Wednesday, November 19, 2014

14. Irenaeus's fourfold paradigm is our culture's 'default' position on the 'true gospel'

there can be no doubt that we have been collectively 'baptized into' the assumptions at the heart of the fourfold gospel.  We now take them granted.  This position won out in history because of the ascendance of the Roman Empire and the orthodox Church within that hegemony.  No wonder that the Diatessaron was only displaced by the 'separated gospel' with the efforts of the Imperial Church.  Yet this situation influences the way scholars approach problems in early Christianity in very subtle ways.

For instance, the fact that 'Mark,' 'Matthew' and 'Luke' have distinctive literary features in no way contradicts the possibility that a single, long text antedated the four canonical texts.  Indeed at the core, 'Matthew' and 'Luke' are forgeries of 'Mark.'  For instance the 'Lucan' character of Luke necessarily overshadow and obscure the pre-existent 'Marcan' features of Mark.  The same necessarily occurred with 'ur-Mark.'  Yet whenever scholars come face to face with the fact that the earliest writings of the Church witness the 'super gospel' form, their inherited prejudices take control of their thinking and the 'super-gospel' is described as a 'harmonized' text.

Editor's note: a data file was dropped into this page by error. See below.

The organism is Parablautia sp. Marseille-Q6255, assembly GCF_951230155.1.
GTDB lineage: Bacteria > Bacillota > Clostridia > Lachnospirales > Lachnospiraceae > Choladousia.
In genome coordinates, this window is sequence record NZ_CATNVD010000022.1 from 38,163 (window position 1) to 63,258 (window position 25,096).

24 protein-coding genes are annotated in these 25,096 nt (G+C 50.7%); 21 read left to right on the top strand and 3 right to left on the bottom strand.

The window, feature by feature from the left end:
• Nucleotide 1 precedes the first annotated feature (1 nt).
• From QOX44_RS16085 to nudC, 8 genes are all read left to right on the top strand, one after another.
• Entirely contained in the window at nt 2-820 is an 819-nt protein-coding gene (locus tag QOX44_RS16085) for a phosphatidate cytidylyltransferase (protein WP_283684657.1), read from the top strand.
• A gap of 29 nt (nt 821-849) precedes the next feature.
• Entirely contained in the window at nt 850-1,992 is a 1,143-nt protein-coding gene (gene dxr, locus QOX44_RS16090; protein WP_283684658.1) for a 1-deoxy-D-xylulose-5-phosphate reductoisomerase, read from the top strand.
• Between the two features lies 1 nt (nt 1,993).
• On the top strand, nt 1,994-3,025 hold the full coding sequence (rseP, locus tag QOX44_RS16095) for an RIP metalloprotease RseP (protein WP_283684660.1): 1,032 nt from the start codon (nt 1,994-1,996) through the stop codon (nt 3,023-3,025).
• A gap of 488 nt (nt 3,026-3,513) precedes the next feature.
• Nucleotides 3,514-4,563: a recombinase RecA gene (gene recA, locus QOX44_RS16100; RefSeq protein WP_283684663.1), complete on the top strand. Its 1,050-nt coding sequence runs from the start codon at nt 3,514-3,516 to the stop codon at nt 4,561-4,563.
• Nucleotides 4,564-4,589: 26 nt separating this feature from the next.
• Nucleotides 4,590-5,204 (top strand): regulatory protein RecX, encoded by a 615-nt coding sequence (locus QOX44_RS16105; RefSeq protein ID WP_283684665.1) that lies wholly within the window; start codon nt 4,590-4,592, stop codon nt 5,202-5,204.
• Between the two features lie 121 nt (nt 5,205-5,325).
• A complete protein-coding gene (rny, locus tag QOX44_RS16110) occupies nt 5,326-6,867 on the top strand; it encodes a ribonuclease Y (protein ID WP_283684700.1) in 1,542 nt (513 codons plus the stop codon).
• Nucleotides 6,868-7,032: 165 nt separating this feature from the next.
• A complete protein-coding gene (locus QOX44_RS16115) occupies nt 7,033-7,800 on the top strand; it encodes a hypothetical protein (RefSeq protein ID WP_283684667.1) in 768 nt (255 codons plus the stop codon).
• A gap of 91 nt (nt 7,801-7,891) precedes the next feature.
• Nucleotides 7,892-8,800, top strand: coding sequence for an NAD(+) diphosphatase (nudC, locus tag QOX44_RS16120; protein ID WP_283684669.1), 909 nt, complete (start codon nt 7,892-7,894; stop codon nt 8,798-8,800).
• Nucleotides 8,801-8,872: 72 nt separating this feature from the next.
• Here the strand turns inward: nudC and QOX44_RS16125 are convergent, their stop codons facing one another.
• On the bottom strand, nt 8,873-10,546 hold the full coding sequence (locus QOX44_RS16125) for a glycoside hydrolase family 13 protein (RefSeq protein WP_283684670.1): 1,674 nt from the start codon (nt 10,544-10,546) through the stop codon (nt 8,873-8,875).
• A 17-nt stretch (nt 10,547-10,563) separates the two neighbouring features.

Even Koester (Ancient Christian Gospels, 18) affirms that “Several of the sayings of Jesus quoted in 2 Clement indeed reveal features which derive from the redactional activities of the authors of Matthew and Luke.” That of course leads him to date 2 Clement after Marcion because the harmonizing collection on which the Jesus sayings in 2 Clement are drawn can only have been assembled after Gospel collections had been formed and Jesus books had been called “Gospel,” a designation that Marcion was allegedly the first to undertake. The problem is, however, that such harmonizing collections bringing together more than one Gospel came into being in the first half the second century, as evidenced by the longer ending ofMark (16:9-20), the Epistula Apostolorum, and perhaps even John 21 (see Kelhoffer, “ΕΥΑΓΓΕΛΙΟΝ as a Reference to 'Gospel',” 10-13). [Michael Bird, the Gospel of the Lord p. 265]

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